[ 210 Pa. Super. Page 45]
second floor apartment, armed with a search warrant for bookmaking equipment. The first officer knocked and heard a "'scuffling noise' inside the apartment (the noise was never more precisely described)." Id. at 425. Without announcing his authority and purpose and without waiting for a response, he broke open the door with a sledge hammer. Simultaneously, two other detectives entered by breaking a second door.
In deciding whether the entry "violated constitutional safeguards against unreasonable search and seizure," the District court concluded: "Mapp did not furnish a definitive answer to the question whether a federal or state standard was to be applied in determining the reasonableness of a search, . . . but the more recent case of Ker v. California . . . did. The standard to be applied is federal. . . [ In Ker ] the problem was regarded as one of constitutional dimension." Id. at 425, 426. (Emphasis added.) The Court granted the habeas petition and ordered a new trial.
On appeal, the Court of Appeals for the Third Circuit affirmed, stressing that ". . . the evidence . . . introduced at the Manduchi trial was not of the urgency that called for the immediate action of forcing entry without making known who was at the door and their purpose and of allowing the occupants the opportunity of opening the door peaceably."*fn6
Remaining doubt as to the existence of an announcement rule in Pennsylvania was dispelled in Commonwealth v. Ametrane, 422 Pa. 83, 221 A.2d 296 (1966), where the Supreme Court of Pennsylvania recognized the authority of United States ex rel. Manduchi v. Tracy, supra, but distinguished the case on its facts. In Ametrane, two county detectives with search warrants and an arrest warrant, proceeded to defendant's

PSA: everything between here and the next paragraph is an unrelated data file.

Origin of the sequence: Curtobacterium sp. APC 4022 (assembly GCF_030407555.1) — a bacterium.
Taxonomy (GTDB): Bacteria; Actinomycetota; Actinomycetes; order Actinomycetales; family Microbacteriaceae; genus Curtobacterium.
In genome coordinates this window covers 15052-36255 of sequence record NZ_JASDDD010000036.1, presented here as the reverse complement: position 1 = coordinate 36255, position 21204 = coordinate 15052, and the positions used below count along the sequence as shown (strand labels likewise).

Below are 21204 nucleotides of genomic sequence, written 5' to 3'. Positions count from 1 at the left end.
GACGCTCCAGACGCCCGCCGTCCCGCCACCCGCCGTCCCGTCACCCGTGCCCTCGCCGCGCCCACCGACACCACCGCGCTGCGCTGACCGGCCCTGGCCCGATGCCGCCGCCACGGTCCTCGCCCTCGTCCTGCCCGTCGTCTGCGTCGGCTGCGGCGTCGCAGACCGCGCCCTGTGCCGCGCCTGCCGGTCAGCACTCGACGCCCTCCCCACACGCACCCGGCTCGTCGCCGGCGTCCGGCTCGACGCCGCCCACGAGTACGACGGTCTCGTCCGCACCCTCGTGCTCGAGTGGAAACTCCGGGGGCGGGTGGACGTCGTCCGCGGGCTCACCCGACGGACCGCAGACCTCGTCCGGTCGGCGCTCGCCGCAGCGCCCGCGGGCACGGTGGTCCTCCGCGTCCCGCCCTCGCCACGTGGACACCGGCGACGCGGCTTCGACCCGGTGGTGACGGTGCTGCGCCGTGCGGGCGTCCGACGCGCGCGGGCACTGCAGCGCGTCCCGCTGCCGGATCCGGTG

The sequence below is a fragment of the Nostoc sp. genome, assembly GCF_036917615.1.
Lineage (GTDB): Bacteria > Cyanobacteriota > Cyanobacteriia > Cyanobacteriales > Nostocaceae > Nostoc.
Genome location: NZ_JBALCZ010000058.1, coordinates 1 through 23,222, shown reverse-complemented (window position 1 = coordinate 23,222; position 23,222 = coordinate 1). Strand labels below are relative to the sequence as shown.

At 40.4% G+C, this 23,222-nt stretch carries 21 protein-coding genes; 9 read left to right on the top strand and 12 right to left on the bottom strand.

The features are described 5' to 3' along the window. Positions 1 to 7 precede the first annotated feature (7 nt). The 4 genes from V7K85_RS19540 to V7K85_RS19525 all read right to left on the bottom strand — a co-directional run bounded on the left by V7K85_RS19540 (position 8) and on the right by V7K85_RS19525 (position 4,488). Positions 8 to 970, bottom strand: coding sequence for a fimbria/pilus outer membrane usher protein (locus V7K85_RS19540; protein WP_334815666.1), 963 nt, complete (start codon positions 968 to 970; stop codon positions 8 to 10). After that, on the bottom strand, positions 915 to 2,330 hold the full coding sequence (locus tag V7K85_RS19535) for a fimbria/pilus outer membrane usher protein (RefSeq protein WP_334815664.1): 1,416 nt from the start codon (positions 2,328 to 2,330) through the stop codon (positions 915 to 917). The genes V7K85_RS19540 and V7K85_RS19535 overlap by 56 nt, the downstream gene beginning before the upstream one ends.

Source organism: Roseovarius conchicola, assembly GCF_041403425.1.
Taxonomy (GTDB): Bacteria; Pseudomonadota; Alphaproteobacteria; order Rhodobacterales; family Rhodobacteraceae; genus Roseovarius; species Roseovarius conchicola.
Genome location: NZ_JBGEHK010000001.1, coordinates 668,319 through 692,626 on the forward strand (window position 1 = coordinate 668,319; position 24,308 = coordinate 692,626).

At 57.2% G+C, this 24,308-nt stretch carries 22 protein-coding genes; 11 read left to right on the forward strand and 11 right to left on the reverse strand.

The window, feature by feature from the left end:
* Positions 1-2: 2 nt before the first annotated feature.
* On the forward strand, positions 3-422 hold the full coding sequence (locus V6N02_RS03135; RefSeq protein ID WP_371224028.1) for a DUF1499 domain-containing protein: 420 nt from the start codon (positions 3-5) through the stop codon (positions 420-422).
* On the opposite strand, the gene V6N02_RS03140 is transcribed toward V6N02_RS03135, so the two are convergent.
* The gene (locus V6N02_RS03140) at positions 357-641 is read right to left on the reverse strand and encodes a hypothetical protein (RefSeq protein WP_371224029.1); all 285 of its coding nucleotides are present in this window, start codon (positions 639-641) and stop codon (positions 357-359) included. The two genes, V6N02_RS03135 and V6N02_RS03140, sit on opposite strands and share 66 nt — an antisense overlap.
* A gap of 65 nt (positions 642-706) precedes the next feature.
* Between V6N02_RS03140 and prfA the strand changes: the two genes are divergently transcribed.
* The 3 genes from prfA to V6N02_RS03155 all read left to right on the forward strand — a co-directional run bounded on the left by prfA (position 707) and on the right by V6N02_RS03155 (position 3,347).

[ 210 Pa. Super. Page 46]
home. "As they approached the property, the detectives noticed defendant sitting at a window and observed him look in their direction." Id. at 85. (Emphasis added.) One of the detectives knocked on the door, waited approximately one minute without response, and knocked again. Still hearing nothing, the officers started to apply a crowbar when the defendant cried out, "Don't break my door. I will let you in." Defendant then admitted the detectives who identified themselves, read the warrants and began their search. A motion to suppress was dismissed and defendant convicted. The Superior Court affirmed the sentences and the Supreme Court also affirmed, concluding: "The conduct of the county detectives . . . did not violate the safeguards of the Fourth Amendment." Id. at 87. In so deciding, the Court emphasized: "The testimony reveals that they were observed by defendant as they approached his door; that there was an interval of silence which lasted one minute following their first knock at the door; and that even before they were able to apply the crowbar the defendant opened the door. Under these circumstances, it is obvious that defendant knew their identity and purpose without a formal announcement. Furthermore, there was absent here the 'forceful entry' which confronted the Court in Ker. . . . Even the dissenters in Ker recognized that exceptions to the rule of announcement exist, inter alia, where the persons within already know of the officers' authority and purpose or 'where those within, made aware of the presence of someone outside (because, for example, there has been a knock at the door), are then engaged in activity which justifies the officers in the belief that an escape or the destruction of evidence is being attempted.' 374 U.S. at 47. Certainly, if the instant case does not fall within the former exception, then the lengthy silence maintained by defendant after observing the officers and
[ 210 Pa. Super. Page 47]
hearing their knock would justify the application of the latter exception to the present matter." Id. at 87-8.*fn7